The following article “OVERLOADED ~ Deammonification processing can address Canada’s nutrient problem, especially in a severely threatened Lake Winnipeg’ by Simon Baker and Beverley Stinson appeared in the Mar/Apr issue of WaterCanada
In 2013, Lake Winnipeg was named the world’s “threatened lake of the Year” because of increasing pollution from agricultural run-off and sewage discharges. Excessive nutrients – particularly nitrogen and phosphorus – in Canada’s lakes and rivers are becoming a growing public concern. In response, environment Canada has launched two major government programs worth millions of dollars: the Lake Winnipeg Basin Stewardship Fund and the Great Lakes Nutrient Initiative.
Lake Winnipeg named worlds most threatened | CTV News.
Research has focused on the specific role of municipal wastewater treatment in contributing to the problem. Analyzing more than 116,000 tonnes of nutrients released from public and private industrial facilities, a study by the federal government’s national pollutant release inventory reported that 85 per cent originated from municipal water and sewage systems.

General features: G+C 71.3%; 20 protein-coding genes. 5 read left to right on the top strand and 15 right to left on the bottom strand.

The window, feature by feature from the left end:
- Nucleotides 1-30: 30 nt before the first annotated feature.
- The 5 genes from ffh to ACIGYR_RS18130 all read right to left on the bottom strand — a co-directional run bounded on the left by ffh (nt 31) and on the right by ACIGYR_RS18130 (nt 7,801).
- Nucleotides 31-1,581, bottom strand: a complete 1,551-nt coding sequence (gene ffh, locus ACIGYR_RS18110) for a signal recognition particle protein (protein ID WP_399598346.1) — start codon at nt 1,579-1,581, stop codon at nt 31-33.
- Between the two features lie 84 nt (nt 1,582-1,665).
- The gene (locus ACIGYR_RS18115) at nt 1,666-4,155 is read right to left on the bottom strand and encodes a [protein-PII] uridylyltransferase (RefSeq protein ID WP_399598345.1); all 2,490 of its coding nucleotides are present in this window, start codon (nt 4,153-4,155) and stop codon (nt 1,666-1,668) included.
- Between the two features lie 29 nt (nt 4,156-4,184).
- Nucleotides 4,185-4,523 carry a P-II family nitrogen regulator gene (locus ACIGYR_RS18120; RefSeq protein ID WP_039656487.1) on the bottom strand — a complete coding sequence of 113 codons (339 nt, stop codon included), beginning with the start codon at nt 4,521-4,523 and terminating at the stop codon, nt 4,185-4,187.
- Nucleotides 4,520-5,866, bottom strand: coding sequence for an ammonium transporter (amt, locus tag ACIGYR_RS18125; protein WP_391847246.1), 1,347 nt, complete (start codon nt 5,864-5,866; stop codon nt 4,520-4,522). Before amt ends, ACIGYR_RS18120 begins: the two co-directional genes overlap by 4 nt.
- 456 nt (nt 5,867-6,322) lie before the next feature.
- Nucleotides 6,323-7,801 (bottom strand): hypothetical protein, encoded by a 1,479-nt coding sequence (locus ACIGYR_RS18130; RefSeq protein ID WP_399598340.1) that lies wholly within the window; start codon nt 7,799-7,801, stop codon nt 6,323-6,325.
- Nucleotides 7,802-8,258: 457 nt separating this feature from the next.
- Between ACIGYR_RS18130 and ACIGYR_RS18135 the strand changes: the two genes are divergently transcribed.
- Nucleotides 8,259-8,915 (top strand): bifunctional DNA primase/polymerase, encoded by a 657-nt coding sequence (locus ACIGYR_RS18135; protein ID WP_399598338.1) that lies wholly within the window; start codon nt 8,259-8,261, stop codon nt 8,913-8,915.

Municipal wastewater treatment can include nitrogen removal processing to help the level of total nitrogen in effluent prior to its discharge. One of the most common methods is nitrification/denitrification. It is a two-step process that involves first converting the wastewater’s ammonia content into nitrates so that it can then be converted into nitrogen gas, a harmless byproduct.
A typical wastewater treatment plant can reduce total nitrogen levels in effluent down to 5 mg/l in the winter and less than 1 mg/l in the summer using nitrification/denitrification processing, According to the Canadian Council of Ministers of the Environment. This approach is not, however, without its disadvantages. It involves significant power consumption and, in some cases, the use of costly and hazardous chemicals, predominantly methanol.